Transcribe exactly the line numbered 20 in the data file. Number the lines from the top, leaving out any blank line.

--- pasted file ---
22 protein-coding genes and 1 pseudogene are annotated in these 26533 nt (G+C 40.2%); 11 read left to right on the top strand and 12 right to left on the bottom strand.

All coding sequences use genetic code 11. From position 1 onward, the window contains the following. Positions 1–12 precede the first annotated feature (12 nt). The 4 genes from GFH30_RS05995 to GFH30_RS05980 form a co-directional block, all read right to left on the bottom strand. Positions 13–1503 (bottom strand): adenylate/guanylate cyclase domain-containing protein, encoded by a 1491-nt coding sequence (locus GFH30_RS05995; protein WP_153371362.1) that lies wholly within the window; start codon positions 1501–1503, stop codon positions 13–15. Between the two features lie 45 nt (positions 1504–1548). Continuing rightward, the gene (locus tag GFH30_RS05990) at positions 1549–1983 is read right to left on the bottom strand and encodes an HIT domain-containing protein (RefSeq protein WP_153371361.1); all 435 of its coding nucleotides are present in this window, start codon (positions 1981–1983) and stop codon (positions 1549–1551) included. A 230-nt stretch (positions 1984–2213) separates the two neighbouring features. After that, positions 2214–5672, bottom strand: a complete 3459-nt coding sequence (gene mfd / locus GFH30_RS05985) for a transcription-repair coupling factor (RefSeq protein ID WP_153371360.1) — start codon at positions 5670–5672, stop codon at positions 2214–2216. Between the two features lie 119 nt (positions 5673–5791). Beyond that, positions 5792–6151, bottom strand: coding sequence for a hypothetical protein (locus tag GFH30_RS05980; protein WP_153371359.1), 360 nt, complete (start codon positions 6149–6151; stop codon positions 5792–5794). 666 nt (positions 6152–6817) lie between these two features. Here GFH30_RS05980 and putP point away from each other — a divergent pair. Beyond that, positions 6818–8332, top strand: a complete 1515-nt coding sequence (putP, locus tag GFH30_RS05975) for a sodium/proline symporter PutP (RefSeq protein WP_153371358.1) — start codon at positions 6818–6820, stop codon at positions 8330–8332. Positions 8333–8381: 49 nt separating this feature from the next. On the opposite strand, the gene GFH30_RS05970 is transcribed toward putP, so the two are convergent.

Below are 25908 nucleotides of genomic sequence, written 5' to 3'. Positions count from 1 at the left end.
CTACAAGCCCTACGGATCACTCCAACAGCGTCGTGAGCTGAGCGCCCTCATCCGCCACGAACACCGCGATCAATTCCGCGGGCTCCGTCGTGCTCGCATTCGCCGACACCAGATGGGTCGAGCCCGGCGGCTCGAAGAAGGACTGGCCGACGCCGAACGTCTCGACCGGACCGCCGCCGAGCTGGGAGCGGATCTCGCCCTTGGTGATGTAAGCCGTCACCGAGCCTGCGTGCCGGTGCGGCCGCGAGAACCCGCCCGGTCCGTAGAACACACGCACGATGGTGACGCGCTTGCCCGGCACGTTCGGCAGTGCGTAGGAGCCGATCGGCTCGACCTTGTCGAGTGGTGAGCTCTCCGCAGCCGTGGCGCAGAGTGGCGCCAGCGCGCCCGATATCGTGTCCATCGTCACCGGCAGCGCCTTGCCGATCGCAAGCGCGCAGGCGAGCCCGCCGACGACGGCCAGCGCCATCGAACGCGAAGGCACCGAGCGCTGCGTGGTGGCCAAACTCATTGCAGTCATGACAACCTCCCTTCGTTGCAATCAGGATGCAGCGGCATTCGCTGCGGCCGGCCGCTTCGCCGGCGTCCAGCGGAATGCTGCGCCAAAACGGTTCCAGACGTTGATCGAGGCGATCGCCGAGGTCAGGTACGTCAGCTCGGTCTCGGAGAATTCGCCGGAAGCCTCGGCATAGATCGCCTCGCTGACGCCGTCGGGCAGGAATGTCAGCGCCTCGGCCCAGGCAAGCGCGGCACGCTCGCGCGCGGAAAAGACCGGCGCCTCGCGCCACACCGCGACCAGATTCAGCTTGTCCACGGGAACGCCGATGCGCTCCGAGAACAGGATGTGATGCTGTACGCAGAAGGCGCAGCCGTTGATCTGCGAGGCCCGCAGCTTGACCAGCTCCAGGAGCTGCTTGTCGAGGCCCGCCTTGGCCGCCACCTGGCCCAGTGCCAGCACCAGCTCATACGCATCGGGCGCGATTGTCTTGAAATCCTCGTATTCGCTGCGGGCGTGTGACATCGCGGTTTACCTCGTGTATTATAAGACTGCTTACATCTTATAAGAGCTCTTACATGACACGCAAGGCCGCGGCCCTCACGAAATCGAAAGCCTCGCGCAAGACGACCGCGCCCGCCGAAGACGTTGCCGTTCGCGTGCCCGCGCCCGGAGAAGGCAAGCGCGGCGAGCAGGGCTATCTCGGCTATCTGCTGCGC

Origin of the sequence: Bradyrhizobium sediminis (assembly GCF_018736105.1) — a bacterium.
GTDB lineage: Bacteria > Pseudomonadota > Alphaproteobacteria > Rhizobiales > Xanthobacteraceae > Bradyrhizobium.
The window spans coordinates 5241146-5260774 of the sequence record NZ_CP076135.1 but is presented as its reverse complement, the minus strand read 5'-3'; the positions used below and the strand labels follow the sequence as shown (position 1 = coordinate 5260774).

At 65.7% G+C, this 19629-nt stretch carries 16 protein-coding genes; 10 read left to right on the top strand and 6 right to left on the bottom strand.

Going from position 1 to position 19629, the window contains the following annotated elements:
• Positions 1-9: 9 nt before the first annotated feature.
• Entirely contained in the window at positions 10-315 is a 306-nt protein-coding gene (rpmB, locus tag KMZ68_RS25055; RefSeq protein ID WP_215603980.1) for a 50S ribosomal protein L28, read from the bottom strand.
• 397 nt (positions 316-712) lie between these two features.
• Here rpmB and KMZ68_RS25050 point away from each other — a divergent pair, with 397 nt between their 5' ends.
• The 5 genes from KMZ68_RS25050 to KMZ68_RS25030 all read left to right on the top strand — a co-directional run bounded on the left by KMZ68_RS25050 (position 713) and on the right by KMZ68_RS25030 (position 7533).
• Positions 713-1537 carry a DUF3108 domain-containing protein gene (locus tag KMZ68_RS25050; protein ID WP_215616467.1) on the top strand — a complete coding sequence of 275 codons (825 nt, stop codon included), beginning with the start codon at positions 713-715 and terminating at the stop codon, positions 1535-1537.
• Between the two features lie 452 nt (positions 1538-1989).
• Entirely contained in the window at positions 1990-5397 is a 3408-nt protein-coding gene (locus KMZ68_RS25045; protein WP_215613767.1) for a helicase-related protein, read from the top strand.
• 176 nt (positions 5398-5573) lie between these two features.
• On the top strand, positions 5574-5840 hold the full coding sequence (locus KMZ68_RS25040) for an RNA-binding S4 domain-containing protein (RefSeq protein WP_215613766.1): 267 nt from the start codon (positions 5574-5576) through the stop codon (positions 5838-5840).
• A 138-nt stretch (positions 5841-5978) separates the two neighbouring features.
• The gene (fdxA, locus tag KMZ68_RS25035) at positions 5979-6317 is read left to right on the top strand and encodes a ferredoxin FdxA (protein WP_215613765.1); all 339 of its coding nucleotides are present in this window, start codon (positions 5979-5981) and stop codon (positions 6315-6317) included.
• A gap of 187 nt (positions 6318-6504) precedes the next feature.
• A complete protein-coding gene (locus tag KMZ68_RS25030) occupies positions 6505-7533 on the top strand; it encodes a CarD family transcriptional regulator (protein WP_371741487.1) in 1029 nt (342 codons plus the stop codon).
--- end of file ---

• A 138-nt stretch (positions 5841-5978) separates the two neighbouring features.